American withdrawal from Syria begins

US forces begin pulling out of Syria, in accordance with President Trump's orders to end US deployment in war-torn country.

David Rosenberg ,

US troops in Syria
US troops in Syria

American forces deployed in Syria have begun withdrawing from the war-torn country, an American military spokesman said Friday.

In December, President Donald Trump made a surprise announcement that the US would withdraw the roughly 2,000 soldiers it currently has deployed in Syria.

The president initially called for a 30-day timeframe to complete the pullout, but after meeting with South Carolina Senator Lindsey Graham, Trump agreed to delay completion of the withdrawal.

While no formal time-table for the pullout has been released, President Trump reportedly agreed to spread the pullout over four months.

On Friday, Colonel Sean J. Ryan, a spokesman for the US deployment in Syria, known as Combined Joint Task Force – Operation Inherent Resolve (CJTF-OIR), said that the US-led coalition forces had already begun pulling out.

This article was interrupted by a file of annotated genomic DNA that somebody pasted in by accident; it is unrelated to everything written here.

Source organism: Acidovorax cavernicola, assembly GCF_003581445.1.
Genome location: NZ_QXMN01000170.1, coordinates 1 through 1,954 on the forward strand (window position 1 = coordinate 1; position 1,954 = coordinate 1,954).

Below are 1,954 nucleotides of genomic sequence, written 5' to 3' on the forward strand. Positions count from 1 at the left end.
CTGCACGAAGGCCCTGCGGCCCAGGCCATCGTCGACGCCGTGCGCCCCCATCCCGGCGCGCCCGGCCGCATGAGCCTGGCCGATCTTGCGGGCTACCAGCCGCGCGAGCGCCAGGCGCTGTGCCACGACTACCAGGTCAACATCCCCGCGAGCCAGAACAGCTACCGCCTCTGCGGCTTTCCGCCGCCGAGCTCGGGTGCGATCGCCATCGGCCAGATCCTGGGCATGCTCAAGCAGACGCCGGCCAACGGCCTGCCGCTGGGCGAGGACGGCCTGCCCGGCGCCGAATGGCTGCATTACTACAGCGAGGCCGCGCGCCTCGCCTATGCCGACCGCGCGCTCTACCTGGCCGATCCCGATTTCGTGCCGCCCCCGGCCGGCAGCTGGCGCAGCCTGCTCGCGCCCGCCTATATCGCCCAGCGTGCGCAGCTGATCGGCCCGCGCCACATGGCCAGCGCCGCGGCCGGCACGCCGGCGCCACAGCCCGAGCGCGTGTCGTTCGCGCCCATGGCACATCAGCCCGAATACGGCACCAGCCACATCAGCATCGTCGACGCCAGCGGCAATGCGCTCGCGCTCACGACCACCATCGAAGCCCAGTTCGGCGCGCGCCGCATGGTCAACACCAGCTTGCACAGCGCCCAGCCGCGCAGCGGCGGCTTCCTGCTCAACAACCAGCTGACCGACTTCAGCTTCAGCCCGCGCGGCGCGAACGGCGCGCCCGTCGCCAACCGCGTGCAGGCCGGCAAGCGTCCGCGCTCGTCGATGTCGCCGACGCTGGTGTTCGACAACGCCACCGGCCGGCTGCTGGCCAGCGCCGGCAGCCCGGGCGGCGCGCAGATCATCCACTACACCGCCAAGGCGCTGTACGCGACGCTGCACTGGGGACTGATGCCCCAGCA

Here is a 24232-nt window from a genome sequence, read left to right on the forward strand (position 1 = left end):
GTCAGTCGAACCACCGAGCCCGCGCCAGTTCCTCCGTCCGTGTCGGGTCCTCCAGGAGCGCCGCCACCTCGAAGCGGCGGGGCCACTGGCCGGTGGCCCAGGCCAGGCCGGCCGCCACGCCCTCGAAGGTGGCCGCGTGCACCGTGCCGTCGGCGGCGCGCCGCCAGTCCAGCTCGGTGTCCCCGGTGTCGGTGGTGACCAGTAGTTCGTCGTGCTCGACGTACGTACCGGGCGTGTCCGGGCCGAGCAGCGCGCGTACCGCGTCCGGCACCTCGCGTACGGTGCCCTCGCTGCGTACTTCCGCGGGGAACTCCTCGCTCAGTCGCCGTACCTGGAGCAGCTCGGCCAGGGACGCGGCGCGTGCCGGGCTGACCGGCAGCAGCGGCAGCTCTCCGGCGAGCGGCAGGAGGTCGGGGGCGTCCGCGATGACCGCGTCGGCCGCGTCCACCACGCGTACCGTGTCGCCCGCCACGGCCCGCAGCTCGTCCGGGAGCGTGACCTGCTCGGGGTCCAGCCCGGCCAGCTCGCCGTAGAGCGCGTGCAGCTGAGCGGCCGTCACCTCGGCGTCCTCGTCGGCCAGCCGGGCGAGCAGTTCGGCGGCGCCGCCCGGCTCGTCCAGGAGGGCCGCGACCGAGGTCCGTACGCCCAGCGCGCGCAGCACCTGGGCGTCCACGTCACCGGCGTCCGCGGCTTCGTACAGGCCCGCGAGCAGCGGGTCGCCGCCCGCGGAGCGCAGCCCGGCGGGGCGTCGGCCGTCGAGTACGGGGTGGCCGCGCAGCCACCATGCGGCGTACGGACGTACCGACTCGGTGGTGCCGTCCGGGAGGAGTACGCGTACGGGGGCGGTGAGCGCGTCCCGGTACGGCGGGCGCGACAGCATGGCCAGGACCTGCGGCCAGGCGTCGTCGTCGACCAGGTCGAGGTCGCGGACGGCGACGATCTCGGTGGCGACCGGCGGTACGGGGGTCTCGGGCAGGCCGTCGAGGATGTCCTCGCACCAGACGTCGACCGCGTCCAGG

The US, Ryan said, “has begun the process of our deliberate withdrawal from Syria. Out of concern for operational security, we will not discuss specific timelines, locations or troop movements.”

On Sunday, National Security Adviser John Bolton said during a visit to Jerusalem that the US may retain a presence at an enclave centered on the Al-Tanf airbase in southeast Syria even after the pullout.

Bolton also said the US would “condition” the pullout from Syria on specific objectives, including assurances that Kurdish forces in the north will be protected once Turkey takes control of northern Syria.

“There are objectives that we want to accomplish that condition the withdrawal,” Bolton said, according to NBC.

“This is a cause and effect mission,” Bolton added, telling reporters that the pullout was dependent on certain conditions, chief among them guarantees from Turkey that Kurdish militias in Syria would be protected.